MSc Forensic Art & Facial Identification

Melissa Kraidman

The aim of my research is to test whether a digital method can be more efficient than a traditional one when completing a composite drawing. Composite drawings are often passed around to a lot of people from its completion to when a case is closed. By having a composite in a digital form from the beginning it would make this process easier, and it would allow more effective distribution to the public. This may include transforming it into a poster format for press releases or using it in court to show a jury. A digital method has the potential to allow a forensic artist to be able to complete more drawings, thus giving detectives and law enforcement information towards more open cases. I will be determining efficiency through the time it took to complete each composite and by how recognisable the composite was to the public.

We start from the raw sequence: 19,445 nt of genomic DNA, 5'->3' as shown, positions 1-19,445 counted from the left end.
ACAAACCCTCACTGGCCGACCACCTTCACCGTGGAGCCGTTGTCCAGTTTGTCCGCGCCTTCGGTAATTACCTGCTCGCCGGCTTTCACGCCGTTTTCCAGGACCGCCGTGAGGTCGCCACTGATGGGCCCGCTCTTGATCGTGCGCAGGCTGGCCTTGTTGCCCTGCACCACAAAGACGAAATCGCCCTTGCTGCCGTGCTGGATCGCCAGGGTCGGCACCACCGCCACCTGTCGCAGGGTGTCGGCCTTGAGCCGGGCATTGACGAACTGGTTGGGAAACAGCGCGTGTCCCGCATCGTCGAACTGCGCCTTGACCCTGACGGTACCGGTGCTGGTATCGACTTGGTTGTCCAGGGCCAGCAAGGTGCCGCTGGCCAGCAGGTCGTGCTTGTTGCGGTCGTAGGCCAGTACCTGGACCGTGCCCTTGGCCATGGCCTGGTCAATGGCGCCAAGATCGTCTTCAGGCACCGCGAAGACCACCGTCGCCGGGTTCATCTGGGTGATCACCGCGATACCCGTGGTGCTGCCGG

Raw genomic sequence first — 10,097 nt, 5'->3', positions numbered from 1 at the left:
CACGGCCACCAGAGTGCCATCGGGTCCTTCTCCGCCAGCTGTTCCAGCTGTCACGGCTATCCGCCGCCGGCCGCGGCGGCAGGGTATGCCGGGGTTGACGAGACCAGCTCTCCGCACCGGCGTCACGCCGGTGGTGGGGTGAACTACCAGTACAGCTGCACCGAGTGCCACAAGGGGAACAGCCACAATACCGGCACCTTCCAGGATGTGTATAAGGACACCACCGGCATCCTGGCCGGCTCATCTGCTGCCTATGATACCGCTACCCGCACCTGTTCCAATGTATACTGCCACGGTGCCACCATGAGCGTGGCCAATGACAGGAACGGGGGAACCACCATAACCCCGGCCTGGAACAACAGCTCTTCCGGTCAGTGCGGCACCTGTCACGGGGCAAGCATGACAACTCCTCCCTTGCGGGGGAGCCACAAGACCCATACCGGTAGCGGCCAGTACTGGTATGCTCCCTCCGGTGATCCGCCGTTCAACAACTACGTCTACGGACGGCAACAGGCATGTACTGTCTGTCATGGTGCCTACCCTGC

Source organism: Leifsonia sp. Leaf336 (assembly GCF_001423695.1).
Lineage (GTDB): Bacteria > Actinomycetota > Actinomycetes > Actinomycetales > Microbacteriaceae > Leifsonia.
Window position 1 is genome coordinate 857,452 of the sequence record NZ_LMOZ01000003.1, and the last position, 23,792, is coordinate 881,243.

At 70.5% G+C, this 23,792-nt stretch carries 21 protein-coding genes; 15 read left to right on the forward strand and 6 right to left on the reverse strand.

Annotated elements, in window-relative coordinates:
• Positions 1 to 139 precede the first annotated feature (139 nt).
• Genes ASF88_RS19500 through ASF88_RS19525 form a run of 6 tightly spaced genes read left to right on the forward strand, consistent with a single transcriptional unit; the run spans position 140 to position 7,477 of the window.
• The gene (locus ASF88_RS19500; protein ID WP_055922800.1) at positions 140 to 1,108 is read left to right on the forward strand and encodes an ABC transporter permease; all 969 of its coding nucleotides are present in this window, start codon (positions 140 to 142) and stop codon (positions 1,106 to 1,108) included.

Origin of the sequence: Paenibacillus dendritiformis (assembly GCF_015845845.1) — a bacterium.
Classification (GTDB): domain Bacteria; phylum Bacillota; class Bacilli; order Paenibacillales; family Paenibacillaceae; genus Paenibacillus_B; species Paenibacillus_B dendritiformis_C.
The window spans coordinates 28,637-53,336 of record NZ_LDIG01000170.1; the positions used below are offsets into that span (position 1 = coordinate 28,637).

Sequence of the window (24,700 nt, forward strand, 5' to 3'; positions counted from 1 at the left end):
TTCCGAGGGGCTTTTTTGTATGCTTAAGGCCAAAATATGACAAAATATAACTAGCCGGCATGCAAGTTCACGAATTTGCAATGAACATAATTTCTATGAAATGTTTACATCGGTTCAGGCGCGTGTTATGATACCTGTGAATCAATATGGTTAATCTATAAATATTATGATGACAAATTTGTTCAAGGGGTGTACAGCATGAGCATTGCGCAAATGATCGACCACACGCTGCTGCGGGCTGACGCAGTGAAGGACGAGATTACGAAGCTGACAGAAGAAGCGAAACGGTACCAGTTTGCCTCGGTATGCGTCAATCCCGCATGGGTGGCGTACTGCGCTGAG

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Other work in MSc Forensic Art & Facial Identification

Beth Robertson

This research project involves creating composites (a graphical representation of an eyewitness' memory of a face)...

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Karina Osswald

Before Spanish was spoken on the isles of the Canaries, a small archipelago approximately 100 miles from the coast...

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Charli Hardcastle-Foster

My work involves the facial reconstruction of a Neanderthal adolescent skull found in France at an archaeological...

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